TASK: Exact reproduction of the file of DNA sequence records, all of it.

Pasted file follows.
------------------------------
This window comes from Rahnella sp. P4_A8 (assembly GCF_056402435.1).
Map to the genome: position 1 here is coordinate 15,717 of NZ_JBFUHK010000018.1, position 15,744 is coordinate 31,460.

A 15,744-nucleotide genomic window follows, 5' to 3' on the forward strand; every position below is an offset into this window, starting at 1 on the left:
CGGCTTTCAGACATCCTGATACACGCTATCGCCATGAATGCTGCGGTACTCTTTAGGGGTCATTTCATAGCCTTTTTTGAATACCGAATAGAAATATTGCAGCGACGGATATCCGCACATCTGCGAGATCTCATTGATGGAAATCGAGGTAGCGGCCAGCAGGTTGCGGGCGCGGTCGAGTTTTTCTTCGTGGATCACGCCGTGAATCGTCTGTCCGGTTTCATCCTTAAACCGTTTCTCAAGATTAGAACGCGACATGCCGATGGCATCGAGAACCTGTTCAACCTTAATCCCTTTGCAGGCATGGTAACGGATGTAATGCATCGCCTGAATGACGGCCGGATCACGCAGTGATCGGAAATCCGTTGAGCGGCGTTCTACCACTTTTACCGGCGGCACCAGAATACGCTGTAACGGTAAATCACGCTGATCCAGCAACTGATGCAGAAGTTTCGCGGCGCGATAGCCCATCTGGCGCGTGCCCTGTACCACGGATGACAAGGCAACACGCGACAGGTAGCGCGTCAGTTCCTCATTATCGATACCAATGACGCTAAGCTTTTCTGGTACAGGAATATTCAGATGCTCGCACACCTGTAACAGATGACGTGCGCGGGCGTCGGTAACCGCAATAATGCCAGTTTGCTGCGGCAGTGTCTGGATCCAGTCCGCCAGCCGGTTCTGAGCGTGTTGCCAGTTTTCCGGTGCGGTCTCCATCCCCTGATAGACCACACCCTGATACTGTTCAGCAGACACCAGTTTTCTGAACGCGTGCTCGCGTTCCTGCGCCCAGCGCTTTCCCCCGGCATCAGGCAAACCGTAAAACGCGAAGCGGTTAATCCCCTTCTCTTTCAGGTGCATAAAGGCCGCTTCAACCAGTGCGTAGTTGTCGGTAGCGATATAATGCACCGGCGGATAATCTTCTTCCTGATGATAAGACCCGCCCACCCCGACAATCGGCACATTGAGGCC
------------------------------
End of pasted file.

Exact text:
This window comes from Rahnella sp. P4_A8 (assembly GCF_056402435.1).
Map to the genome: position 1 here is coordinate 15,717 of NZ_JBFUHK010000018.1, position 15,744 is coordinate 31,460.

A 15,744-nucleotide genomic window follows, 5' to 3' on the forward strand; every position below is an offset into this window, starting at 1 on the left:
CGGCTTTCAGACATCCTGATACACGCTATCGCCATGAATGCTGCGGTACTCTTTAGGGGTCATTTCATAGCCTTTTTTGAATACCGAATAGAAATATTGCAGCGACGGATATCCGCACATCTGCGAGATCTCATTGATGGAAATCGAGGTAGCGGCCAGCAGGTTGCGGGCGCGGTCGAGTTTTTCTTCGTGGATCACGCCGTGAATCGTCTGTCCGGTTTCATCCTTAAACCGTTTCTCAAGATTAGAACGCGACATGCCGATGGCATCGAGAACCTGTTCAACCTTAATCCCTTTGCAGGCATGGTAACGGATGTAATGCATCGCCTGAATGACGGCCGGATCACGCAGTGATCGGAAATCCGTTGAGCGGCGTTCTACCACTTTTACCGGCGGCACCAGAATACGCTGTAACGGTAAATCACGCTGATCCAGCAACTGATGCAGAAGTTTCGCGGCGCGATAGCCCATCTGGCGCGTGCCCTGTACCACGGATGACAAGGCAACACGCGACAGGTAGCGCGTCAGTTCCTCATTATCGATACCAATGACGCTAAGCTTTTCTGGTACAGGAATATTCAGATGCTCGCACACCTGTAACAGATGACGTGCGCGGGCGTCGGTAACCGCAATAATGCCAGTTTGCTGCGGCAGTGTCTGGATCCAGTCCGCCAGCCGGTTCTGAGCGTGTTGCCAGTTTTCCGGTGCGGTCTCCATCCCCTGATAGACCACACCCTGATACTGTTCAGCAGACACCAGTTTTCTGAACGCGTGCTCGCGTTCCTGCGCCCAGCGCTTTCCCCCGGCATCAGGCAAACCGTAAAACGCGAAGCGGTTAATCCCCTTCTCTTTCAGGTGCATAAAGGCCGCTTCAACCAGTGCGTAGTTGTCGGTAGCGATATAATGCACCGGCGGATAATCTTCTTCCTGATGATAAGACCCGCCCACCCCGACAATCGGCACATTGAGGCC